ForgottenTour 33, Gravesend, Brooklyn

by maggiemel

ForgottenFans at Lady Moody House, Gravesend Neck Road, Gravesend, Brooklyn

April 20, 2008: With a turnout that rivalled FNY’s most-attended tour, Brooklyn Between the Bridges in October 2003, over 50 ForgottenFans turned out on an overcast day with drizzle expected (after an extraordinary run of good weather for early ForgottenTours, clouds and rain have become an inevitability the last couple of years).

Since Forgotten New York got started in 1999 we’ve seen the Bowery shed most of its skid-row atmosphere, jettison CBGB, and even raze the last of its remnants of its 19th-Century groggery era (goodbye McGurk’s Suicide Hall). We’ve seen Williamsburg in constant transformation, from a sparsely populated mostly industrial-warehouse district to a hipster hangout to a high-rise haven in the big-money Bloomberg era. We’ve seen landmarks and should-be landmarks torn down.

So, it’s good to revisit a neighborhood (whoever invented the contraction “nabe” should be locked in a room with Miley Cyrus CDs turned up to 11) in which virtually nothing ever changes. Of course, some of Gravesend’s older buildings have fallen since I first reviewed the area in 1999 but by and large, it remains essentially the same…

The tour began at Avenue U and McDonald Avenue. The neon sign for “Harold’s For Prescriptions” has been there for decades and were it not for the cars, this photo could be from 1948, not 2008. Photo: Steve Garza. Unlike most ForgottenPages, which are photographed by your webmaster as a rule, I’m too busy mumbling into a bullhorn to snap photos, so I depend on the kindnesses of ForgottenFans for pictures, and just as well, since many are more accomplished shutterbugs than I am. Rather than type a different name for each photo, here’s a simple key to who shot what: Steve Garza: SG; Joe DeMarco: JD; Bob Mulero: BM; Tim Skoldberg: TS.

The original town of Gravesend was first settled in 1643, making it not only the oldest settlement in Brooklyn, but the oldest in Long Island, and the original town’s square shape has never been compromised as Brooklyn grew up around it. Dutch provincial governor of New Netherland William Kieft donated a small tract of land in what became Gravesend to a British immigrant, Lady Deborah Moody, and her son, Sir Henry, in 1643.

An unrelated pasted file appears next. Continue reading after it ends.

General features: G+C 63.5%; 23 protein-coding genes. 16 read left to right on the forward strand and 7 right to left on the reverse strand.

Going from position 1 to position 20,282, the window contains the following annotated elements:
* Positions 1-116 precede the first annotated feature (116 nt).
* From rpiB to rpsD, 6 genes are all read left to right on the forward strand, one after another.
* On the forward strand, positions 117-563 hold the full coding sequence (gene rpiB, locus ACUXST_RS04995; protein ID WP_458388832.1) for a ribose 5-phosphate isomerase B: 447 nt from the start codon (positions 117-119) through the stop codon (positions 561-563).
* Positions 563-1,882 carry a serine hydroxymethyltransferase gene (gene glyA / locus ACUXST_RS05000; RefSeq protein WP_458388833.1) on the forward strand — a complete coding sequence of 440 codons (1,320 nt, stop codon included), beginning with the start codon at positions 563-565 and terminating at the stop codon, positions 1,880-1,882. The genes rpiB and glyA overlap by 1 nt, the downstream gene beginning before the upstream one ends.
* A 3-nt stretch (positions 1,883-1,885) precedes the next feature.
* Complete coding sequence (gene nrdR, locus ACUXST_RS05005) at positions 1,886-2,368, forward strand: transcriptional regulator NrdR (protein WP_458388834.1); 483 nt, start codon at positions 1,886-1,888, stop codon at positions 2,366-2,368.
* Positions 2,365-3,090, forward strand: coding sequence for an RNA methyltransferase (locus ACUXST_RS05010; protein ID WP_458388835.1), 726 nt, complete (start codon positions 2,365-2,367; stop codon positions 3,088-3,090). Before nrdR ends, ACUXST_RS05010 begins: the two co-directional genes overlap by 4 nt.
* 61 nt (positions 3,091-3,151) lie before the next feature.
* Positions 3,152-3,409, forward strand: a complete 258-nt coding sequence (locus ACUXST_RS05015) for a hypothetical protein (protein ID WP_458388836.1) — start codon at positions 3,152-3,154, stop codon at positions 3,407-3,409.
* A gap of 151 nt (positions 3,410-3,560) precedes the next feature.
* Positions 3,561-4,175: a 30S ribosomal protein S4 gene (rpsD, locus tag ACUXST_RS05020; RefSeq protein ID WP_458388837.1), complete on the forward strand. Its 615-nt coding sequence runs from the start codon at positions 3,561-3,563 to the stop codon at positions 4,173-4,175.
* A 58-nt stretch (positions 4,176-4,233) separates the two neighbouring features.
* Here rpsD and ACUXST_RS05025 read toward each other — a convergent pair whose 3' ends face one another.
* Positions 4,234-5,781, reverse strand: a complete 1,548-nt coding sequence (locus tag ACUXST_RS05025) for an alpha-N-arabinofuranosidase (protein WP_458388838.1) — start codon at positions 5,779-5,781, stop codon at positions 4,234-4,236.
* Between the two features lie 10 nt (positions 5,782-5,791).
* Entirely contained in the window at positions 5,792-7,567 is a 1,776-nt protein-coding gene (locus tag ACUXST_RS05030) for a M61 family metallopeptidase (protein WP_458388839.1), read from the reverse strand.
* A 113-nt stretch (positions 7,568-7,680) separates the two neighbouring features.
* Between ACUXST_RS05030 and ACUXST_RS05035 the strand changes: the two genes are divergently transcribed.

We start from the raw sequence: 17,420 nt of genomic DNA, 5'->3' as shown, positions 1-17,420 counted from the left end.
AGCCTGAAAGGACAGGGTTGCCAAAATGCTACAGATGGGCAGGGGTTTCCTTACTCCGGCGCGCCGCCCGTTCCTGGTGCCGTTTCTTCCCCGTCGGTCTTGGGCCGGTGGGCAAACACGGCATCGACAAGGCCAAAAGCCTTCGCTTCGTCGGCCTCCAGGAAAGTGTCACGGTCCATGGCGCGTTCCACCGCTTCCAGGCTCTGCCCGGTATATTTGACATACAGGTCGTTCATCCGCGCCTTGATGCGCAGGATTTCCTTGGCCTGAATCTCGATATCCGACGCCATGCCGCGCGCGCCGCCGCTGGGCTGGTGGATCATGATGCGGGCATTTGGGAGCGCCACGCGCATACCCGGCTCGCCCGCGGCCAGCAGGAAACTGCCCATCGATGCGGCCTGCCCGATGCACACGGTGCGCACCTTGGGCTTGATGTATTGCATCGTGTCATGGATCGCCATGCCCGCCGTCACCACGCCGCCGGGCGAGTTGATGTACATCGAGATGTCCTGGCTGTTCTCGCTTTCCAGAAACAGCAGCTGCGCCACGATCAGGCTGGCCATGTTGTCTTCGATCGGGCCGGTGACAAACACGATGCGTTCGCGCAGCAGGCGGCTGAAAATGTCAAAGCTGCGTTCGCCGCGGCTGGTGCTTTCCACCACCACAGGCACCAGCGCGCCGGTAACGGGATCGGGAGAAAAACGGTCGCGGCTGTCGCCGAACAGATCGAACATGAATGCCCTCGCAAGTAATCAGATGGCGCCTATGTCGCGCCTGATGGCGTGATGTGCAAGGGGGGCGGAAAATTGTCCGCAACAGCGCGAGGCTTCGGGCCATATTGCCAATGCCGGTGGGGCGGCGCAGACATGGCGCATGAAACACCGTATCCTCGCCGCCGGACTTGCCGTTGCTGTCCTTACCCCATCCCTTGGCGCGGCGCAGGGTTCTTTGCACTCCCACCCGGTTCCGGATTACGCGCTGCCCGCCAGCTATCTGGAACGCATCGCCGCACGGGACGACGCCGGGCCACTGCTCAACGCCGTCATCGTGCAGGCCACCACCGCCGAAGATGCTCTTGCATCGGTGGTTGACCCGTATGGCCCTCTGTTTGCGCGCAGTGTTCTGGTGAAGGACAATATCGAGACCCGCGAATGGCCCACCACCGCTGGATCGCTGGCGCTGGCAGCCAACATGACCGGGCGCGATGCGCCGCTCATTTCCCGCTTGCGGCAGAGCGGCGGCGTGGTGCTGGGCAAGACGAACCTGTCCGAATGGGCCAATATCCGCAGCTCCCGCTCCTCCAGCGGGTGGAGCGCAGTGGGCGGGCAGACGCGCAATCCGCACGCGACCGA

Amazingly the square town plan of Gravesend has survived the imposition of Brooklyn’s street grid surrounding it, much as Jersey City’s Bergen Square has.

Note the street that bisects the square vertically, McDonald Avenue. It has long been an important street in southern Brooklyn: a look at a Brooklyn atlas shows that it’s the divider between two street plans, that of Bensonhurst and Bay Ridge, which runs from NW to SE, and that of Midwood and Flatbush, which runs more directly N-S and E-W.

You could say, then, that in many ways, the simple square street plan of Gravesend, and the position of McDonald Avenue, determined the geography of all of western Brooklyn.

McDonald Avenue had a steam railroad, built by Andrew Culver, traveling on it beginning in 1875. Subway and railroad historian Joe Brennan:

The railroad was opened in 1875, as the third railroad to Coney Island. As per its name, Prospect Park and Coney Island, it ran from 9th Aveand 20th St, near Prospect Park, almost straight south to Coney Island. As you said it was known as the Culver road, after the entrepeneur behind it. Andrew Culver was the first to offer a complete resort at Coney Island. He bought land around modern West 8th St, on which he put up a hotel, restaurants, amusements, pavilions, bathhouses, the complete works, and to get people there he built a railroad and the famous Iron Pier with a boat line. You were supposed to go onhis railroad and spend your money entirely at his facilities. When the city wanted to open Surf Ave around 1890, the first east-west road on Coney Island, Culver objected strenuously– people could get out to other properties too easily! The main line from 9th/20th was converted to trolley around 1899 and operated until 1956, for a total of 81 years. Even as trolley it continued to be in private right of way in the middle of Gravesend Ave, not in pavement.